Posts in Consulting

A Guide to Finding a Telecommute Job and Thriving as a Remote Worker

January 19th, 2021 Posted by Consulting, Millennials 0 thoughts on “A Guide to Finding a Telecommute Job and Thriving as a Remote Worker”

Guest Blogger: Katie Conroy  (


Many Americans lost their job in the wake of the COVID-19 pandemic. In fact, job losses are at their highest since the Great Depression, according to research from the University of Minnesota. If you’re out of work, you might consider getting a remote job. Working independently gives you the flexibility to work from home.

The great news is that there are many opportunities available. From 2005 to 2019, remote work increased a whopping 159%. The rise has been further exacerbated by COVID-19’s stay-at-home measures. Today, you can do everything from sales to graphic design at home.

Follow this step-by-step guide to finding a fitting remote opportunity and excelling in your new role working from home.

Amelie Karam can provide first-hand “millennial” expertise to cater to your personalized event or conference. Complete this contact form to learn more!

Find the right gig

Before you start hunting, consider what kind of opportunity might fit your skillset. The Balance Careers provides a list of remote job options, from customer service to sales. Take a look and get inspired. Once you have an idea of the type of job you want to do, you can narrow down your search. For example, some platforms are more broadly focused, while others focus on niche areas, like graphic design or content writing.

Set up your home office

Once you have your dream job, you can create your dream office. Don’t just slouch on the couch or work from the kitchen table. Having a dedicated office apart from the distractions of home life will enhance focus and productivity. Opt for ergonomic furniture that supports healthy posture, as well as fits your budget. You can also consider getting an adjustable-height desk that you can use standing or sitting.

Invest in the right tech tools

You will also need tech tools to successfully work remotely. In addition to a computer and high-speed internet, you may want a headset for video conferences. To further enhance your health and safety, consider investing in a wireless ergonomic keyboard. This will offer wrist support to decrease the risk of carpal tunnel syndrome. You might also want to invest in productivity technology, like the Evernote time management tool or Slack for communication.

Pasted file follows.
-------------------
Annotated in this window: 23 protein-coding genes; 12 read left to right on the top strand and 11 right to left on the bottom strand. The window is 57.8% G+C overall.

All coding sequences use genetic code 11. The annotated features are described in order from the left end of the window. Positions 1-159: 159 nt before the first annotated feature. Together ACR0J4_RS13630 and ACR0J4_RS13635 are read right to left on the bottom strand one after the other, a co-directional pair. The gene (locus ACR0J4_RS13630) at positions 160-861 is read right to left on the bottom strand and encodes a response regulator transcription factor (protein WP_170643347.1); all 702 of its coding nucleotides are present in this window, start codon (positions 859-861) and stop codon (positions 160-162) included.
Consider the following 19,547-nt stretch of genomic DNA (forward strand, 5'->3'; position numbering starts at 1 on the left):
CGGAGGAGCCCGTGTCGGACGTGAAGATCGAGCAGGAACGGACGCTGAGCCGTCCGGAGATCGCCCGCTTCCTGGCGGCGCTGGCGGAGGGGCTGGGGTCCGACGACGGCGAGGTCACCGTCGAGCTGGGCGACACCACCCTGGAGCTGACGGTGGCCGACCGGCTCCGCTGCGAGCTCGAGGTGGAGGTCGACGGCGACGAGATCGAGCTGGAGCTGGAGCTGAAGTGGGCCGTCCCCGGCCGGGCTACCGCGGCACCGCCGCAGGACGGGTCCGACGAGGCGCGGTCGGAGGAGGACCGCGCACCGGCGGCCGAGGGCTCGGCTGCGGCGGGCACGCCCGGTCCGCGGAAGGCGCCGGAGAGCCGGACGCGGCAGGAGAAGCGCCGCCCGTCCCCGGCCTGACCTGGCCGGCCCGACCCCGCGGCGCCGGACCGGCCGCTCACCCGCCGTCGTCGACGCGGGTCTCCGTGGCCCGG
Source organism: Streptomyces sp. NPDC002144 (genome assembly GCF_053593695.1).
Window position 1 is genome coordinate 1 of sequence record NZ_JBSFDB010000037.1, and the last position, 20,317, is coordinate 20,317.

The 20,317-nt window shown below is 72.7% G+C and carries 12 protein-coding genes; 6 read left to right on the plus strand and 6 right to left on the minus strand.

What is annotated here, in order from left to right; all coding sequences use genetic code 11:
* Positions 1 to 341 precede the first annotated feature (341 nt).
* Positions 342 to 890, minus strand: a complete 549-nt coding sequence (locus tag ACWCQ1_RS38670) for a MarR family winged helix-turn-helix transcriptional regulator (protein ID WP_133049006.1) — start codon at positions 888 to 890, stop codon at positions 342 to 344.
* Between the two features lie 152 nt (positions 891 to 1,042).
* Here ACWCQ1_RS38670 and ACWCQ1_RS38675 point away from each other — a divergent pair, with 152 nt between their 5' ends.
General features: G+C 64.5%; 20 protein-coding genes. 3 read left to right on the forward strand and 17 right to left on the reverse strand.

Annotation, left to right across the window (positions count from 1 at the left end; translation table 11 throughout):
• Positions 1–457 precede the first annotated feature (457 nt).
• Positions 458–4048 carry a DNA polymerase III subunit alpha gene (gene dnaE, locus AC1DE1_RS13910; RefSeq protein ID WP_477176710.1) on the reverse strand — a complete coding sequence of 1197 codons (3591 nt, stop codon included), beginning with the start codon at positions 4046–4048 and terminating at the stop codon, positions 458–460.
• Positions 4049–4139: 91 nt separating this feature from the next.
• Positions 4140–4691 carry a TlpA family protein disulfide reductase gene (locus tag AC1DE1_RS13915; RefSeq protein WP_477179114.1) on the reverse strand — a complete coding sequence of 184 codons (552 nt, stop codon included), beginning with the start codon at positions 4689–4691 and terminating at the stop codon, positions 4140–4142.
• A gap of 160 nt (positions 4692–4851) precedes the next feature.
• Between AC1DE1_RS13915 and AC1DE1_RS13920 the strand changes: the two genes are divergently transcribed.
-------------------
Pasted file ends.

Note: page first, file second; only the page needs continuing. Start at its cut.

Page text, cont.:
Streamline your brand

As your freelance business grows, make it official. Boost your brand by settling on a streamlined business name, logo, and website design. This can help you get more remote work in the future. You can also use something like a logo on marketing materials, including business cards, brochures, and advertisements. Presenting a cohesive brand fosters customer awareness and loyalty.

Consider formally establishing a business entity

Another way to make your customers take you more seriously is to formally establish your business as a legal entity. Forming a limited liability company, LLC, helps to protect your personal assets in case of legal claims. It also provides tax advantages and greater flexibility. Different states have different laws surrounding LLC formation, so it’s important to check your local legislation first. You don’t have to pay a lawyer big bucks to file the paperwork needed to form a business. You can use business formation services or even do it yourself.

Find your network of fellow freelancers

While remote work offers many perks, some freelancers report feeling lonely because of the lack of face-to-face contact. Build a virtual support network. Attending Zoom after-work drinks and networking events is a great way to stay connected and motivated.

While transitioning to remote work can be daunting, the above steps will help you make the change smoothly. You may ultimately find that you enjoy working from home even more than working in an office. You just have to invest some time and money into getting your home business running at the beginning.

Intergenerational Consulting